Earlier Jimmy had won the saloon car race in a works Lotus Cortina, and his hat-trick came with victory in the GT event, at the wheel of Ian Walker’s Elan. Just another day in the life of a World Champion, but one I have never forgotten, not least because it defined for me how a great man can behave.
It is no more than inevitable that so many of my Lotus memories should be wedded to Jim Clark. I saw him win the Aintree 200 in 1962 in the revolutionary Lotus 25, and watched him finish third in the same race a year later after taking over the car of Trevor Taylor (the last time, I believe, a car changed hands in an F1 race), making up half a minute on Graham Hill’s winning BRM, and setting a lap record which was to stand for all time.
I was there, too, at Silverstone in 1965 when Jimmy won the British Grand Prix, coasting through Woodcote in the late laps, trying to save an engine with disappearing oil pressure. Two years later, now in the Cosworth-powered 49, he won again, this time without problem.
A while ago I saw in an auction somewhere a handwritten letter from Clark to Andrew Ferguson, the Lotus team manager, in that summer of ’67. Jimmy had taken to commuting from Paris (where he was spending a year in tax exile) to the European races in his yellow Elan, and the car – surprise! – was not without its foibles, which its owner detailed at some length. Then there was a PS, asking Ferguson if he’d give The Green Man a ring, to see if a room could be found for him over the British Grand Prix weekend. As I said, another world.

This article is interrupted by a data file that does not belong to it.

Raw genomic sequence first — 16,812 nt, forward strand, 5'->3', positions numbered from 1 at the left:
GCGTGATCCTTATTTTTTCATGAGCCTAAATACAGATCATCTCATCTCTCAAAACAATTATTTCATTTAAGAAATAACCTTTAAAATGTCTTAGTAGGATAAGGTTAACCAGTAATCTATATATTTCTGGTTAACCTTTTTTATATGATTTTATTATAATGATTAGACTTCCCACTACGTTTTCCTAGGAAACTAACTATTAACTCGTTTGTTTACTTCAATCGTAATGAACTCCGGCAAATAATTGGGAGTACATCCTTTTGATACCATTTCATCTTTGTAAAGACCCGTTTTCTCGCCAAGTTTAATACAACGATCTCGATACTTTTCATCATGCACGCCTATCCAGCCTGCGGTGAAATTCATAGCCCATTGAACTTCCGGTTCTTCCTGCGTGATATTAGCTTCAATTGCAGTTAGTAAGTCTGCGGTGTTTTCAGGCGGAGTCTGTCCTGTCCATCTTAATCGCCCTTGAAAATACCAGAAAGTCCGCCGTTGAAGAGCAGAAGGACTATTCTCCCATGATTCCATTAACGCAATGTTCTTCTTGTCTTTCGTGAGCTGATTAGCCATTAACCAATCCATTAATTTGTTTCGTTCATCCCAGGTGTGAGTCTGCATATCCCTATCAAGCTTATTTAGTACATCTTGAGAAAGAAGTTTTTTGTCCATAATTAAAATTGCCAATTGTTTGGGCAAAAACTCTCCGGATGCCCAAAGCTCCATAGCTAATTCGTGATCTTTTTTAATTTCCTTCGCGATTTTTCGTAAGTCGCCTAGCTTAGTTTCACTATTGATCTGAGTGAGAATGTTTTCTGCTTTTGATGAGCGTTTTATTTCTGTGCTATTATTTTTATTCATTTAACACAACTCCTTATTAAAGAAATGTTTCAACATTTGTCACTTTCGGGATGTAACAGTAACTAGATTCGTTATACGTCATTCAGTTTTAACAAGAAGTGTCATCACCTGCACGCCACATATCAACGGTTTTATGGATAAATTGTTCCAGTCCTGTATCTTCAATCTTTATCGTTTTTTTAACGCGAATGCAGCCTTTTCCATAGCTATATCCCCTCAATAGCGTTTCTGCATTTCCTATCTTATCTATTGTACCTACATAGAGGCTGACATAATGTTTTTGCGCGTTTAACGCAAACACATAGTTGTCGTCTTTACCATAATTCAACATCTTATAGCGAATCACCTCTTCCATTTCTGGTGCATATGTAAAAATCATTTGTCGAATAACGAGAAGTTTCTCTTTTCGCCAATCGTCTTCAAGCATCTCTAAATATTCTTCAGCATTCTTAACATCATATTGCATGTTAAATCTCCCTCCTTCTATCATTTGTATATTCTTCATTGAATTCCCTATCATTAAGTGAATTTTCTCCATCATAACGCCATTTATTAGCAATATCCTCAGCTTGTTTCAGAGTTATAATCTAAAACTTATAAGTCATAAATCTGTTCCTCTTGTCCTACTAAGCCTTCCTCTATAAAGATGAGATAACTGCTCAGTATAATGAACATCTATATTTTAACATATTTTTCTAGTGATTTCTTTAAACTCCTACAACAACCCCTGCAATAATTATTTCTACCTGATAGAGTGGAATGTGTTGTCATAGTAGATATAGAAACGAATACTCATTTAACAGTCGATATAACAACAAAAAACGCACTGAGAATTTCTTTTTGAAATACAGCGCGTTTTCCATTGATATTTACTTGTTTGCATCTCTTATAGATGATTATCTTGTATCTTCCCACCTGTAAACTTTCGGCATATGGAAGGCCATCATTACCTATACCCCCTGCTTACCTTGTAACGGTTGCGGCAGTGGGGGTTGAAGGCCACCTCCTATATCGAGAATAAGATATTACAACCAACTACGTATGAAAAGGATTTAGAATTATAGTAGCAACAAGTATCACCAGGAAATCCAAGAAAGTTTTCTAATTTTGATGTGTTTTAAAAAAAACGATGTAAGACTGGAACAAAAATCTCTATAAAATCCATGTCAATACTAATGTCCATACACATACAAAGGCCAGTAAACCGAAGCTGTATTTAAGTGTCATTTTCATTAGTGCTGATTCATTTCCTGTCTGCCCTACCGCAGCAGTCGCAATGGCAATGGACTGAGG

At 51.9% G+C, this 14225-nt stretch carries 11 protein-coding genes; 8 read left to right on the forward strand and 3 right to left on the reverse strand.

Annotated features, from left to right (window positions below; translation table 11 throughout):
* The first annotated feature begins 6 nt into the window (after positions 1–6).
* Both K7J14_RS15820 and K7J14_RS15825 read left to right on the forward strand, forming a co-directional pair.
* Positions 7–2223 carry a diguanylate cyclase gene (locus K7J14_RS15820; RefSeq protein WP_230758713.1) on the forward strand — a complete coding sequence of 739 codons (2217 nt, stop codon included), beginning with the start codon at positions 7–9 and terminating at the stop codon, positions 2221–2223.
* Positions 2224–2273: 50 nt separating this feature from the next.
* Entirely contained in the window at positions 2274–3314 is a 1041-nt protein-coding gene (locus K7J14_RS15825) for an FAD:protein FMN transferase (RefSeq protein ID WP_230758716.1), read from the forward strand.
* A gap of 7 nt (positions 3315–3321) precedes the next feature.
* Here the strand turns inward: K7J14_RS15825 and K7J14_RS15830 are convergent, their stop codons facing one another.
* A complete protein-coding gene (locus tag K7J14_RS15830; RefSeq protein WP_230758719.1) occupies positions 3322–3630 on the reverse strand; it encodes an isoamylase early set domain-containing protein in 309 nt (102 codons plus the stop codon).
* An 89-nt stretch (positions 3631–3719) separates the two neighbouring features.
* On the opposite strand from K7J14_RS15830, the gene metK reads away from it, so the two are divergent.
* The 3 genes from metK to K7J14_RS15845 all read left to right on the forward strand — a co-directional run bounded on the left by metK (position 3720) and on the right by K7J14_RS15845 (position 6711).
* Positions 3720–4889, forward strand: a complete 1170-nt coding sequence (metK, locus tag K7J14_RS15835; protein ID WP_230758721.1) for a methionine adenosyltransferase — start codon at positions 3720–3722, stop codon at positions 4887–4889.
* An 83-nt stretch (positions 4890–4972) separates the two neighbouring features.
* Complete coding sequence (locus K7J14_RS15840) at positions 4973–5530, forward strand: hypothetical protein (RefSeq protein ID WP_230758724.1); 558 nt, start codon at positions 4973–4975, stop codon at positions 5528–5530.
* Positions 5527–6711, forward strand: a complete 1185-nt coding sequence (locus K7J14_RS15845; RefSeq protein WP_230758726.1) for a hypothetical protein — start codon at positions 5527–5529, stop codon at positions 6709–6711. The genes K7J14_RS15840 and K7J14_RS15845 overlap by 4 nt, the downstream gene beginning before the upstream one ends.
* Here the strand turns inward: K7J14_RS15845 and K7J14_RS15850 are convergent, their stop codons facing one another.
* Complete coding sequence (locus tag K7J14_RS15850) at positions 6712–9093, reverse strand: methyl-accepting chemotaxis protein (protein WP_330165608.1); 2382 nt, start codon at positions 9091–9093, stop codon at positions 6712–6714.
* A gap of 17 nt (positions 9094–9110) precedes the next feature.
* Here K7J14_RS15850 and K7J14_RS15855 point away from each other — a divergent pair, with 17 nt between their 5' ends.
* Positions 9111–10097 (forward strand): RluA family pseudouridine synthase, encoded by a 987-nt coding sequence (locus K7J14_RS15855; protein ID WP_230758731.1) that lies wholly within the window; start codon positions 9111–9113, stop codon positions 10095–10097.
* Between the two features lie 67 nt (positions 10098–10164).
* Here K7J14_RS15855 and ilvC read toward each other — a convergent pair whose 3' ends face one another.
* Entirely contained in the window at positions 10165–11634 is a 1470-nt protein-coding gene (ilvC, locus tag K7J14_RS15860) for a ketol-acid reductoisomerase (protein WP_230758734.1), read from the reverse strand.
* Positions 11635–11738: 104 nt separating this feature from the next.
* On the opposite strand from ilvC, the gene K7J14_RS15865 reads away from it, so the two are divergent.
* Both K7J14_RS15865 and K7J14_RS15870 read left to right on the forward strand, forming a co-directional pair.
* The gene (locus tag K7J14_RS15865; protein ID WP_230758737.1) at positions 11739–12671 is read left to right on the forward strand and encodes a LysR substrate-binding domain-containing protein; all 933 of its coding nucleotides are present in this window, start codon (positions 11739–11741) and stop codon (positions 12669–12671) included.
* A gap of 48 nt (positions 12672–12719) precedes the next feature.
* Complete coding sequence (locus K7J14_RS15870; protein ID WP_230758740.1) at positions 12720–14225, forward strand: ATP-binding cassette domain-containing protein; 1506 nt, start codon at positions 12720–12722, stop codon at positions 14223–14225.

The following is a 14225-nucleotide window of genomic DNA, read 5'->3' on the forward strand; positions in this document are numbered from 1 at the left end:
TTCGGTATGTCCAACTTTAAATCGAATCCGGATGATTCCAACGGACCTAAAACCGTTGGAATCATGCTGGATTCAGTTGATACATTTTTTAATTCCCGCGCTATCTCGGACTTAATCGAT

It was to be the last time Clark raced in Britain – indeed the last day on which he set foot in the land – for his tax exile status allowed only a handful of days here, and ended ironically the very week of his death, at Hockenheim the following spring.
A decade later, it was still difficult for Chapman to accept his loss. “For me,” he said, “Jimmy will always be the best. In time someone else will come along, and everyone’ll hail him as the greatest. But not me. Once or twice Jimmy came close to retiring, and I had mixed feelings: the idea of racing without him was almost unthinkable, but at the same time I desperately didn’t want him to hurt himself.”
This was a side of Chapman I had never seen before, nor ever would again. We were in his office at Ketteringham Hall, and at one point he almost broke down. When his secretary brought in tea he turned away, pretending to look for something. “Jimmy had more effect on me than anyone else I’ve known,” he said. “Racing changed for me after 1968.”
That may have been so, but the desire for success remained. That same year Graham Hill won the World Championship in a Lotus, and for 1969 he was joined in the team by Jochen Rindt, a driver with whom Chapman had many a spat, but one whose genius he found irresistible.
I have written before of the ’69 British Grand Prix, of the race-long scrap between Rindt’s Lotus 49 and Jackie Stewart’s Matra, but another race at Silverstone that year – the Daily Express International Trophy – made as great an impression on me.
Team Lotus did not so much as arrive for Friday practice, and the following day there was rain. Finally it stopped, and on a still slippery track Rindt went out to try and salvage something: through the old Woodcote he was travelling at a different sort of speed from anyone else, and somehow turned in a lap good for the third row of the grid.